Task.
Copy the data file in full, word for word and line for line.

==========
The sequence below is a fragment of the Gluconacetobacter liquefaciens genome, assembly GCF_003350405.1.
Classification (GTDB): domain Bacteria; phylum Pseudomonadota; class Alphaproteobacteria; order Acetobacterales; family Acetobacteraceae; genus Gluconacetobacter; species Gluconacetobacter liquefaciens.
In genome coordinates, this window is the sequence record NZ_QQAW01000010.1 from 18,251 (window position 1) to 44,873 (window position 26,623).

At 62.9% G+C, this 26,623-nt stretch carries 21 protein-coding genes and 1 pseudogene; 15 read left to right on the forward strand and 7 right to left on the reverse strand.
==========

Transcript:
The sequence below is a fragment of the Gluconacetobacter liquefaciens genome, assembly GCF_003350405.1.
Classification (GTDB): domain Bacteria; phylum Pseudomonadota; class Alphaproteobacteria; order Acetobacterales; family Acetobacteraceae; genus Gluconacetobacter; species Gluconacetobacter liquefaciens.
In genome coordinates, this window is the sequence record NZ_QQAW01000010.1 from 18,251 (window position 1) to 44,873 (window position 26,623).

At 62.9% G+C, this 26,623-nt stretch carries 21 protein-coding genes and 1 pseudogene; 15 read left to right on the forward strand and 7 right to left on the reverse strand.